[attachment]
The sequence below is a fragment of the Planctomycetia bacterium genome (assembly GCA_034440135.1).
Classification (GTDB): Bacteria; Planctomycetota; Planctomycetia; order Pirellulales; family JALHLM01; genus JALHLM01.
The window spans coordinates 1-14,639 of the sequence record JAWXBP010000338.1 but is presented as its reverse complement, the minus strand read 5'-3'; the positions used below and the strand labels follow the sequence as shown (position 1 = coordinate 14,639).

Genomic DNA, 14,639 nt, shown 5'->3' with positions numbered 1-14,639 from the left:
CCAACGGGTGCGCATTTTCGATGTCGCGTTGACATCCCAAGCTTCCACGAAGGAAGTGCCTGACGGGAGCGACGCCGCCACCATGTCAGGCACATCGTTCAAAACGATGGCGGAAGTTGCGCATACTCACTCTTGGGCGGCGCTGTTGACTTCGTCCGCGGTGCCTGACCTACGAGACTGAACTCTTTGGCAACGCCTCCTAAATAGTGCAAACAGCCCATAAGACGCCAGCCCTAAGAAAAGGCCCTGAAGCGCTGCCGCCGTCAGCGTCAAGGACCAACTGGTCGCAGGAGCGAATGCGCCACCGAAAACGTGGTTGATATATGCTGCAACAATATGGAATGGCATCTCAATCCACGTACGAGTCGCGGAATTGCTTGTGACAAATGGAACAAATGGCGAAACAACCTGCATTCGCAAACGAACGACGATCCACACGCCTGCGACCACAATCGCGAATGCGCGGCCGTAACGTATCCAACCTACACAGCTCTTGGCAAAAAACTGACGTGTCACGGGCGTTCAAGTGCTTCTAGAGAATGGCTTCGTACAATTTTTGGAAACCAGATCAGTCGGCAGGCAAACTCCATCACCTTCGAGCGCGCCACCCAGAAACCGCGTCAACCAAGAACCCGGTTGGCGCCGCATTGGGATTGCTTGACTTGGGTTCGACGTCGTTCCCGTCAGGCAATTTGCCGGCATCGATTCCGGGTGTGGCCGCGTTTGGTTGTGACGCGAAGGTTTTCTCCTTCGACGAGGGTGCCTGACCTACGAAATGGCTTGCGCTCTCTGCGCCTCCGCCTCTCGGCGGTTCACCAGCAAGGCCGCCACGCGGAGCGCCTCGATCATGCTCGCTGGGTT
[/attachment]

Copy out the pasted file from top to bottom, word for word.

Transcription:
The sequence below is a fragment of the Planctomycetia bacterium genome (assembly GCA_034440135.1).
Classification (GTDB): Bacteria; Planctomycetota; Planctomycetia; order Pirellulales; family JALHLM01; genus JALHLM01.
The window spans coordinates 1-14,639 of the sequence record JAWXBP010000338.1 but is presented as its reverse complement, the minus strand read 5'-3'; the positions used below and the strand labels follow the sequence as shown (position 1 = coordinate 14,639).

Genomic DNA, 14,639 nt, shown 5'->3' with positions numbered 1-14,639 from the left:
CCAACGGGTGCGCATTTTCGATGTCGCGTTGACATCCCAAGCTTCCACGAAGGAAGTGCCTGACGGGAGCGACGCCGCCACCATGTCAGGCACATCGTTCAAAACGATGGCGGAAGTTGCGCATACTCACTCTTGGGCGGCGCTGTTGACTTCGTCCGCGGTGCCTGACCTACGAGACTGAACTCTTTGGCAACGCCTCCTAAATAGTGCAAACAGCCCATAAGACGCCAGCCCTAAGAAAAGGCCCTGAAGCGCTGCCGCCGTCAGCGTCAAGGACCAACTGGTCGCAGGAGCGAATGCGCCACCGAAAACGTGGTTGATATATGCTGCAACAATATGGAATGGCATCTCAATCCACGTACGAGTCGCGGAATTGCTTGTGACAAATGGAACAAATGGCGAAACAACCTGCATTCGCAAACGAACGACGATCCACACGCCTGCGACCACAATCGCGAATGCGCGGCCGTAACGTATCCAACCTACACAGCTCTTGGCAAAAAACTGACGTGTCACGGGCGTTCAAGTGCTTCTAGAGAATGGCTTCGTACAATTTTTGGAAACCAGATCAGTCGGCAGGCAAACTCCATCACCTTCGAGCGCGCCACCCAGAAACCGCGTCAACCAAGAACCCGGTTGGCGCCGCATTGGGATTGCTTGACTTGGGTTCGACGTCGTTCCCGTCAGGCAATTTGCCGGCATCGATTCCGGGTGTGGCCGCGTTTGGTTGTGACGCGAAGGTTTTCTCCTTCGACGAGGGTGCCTGACCTACGAAATGGCTTGCGCTCTCTGCGCCTCCGCCTCTCGGCGGTTCACCAGCAAGGCCGCCACGCGGAGCGCCTCGATCATGCTCGCTGGGTT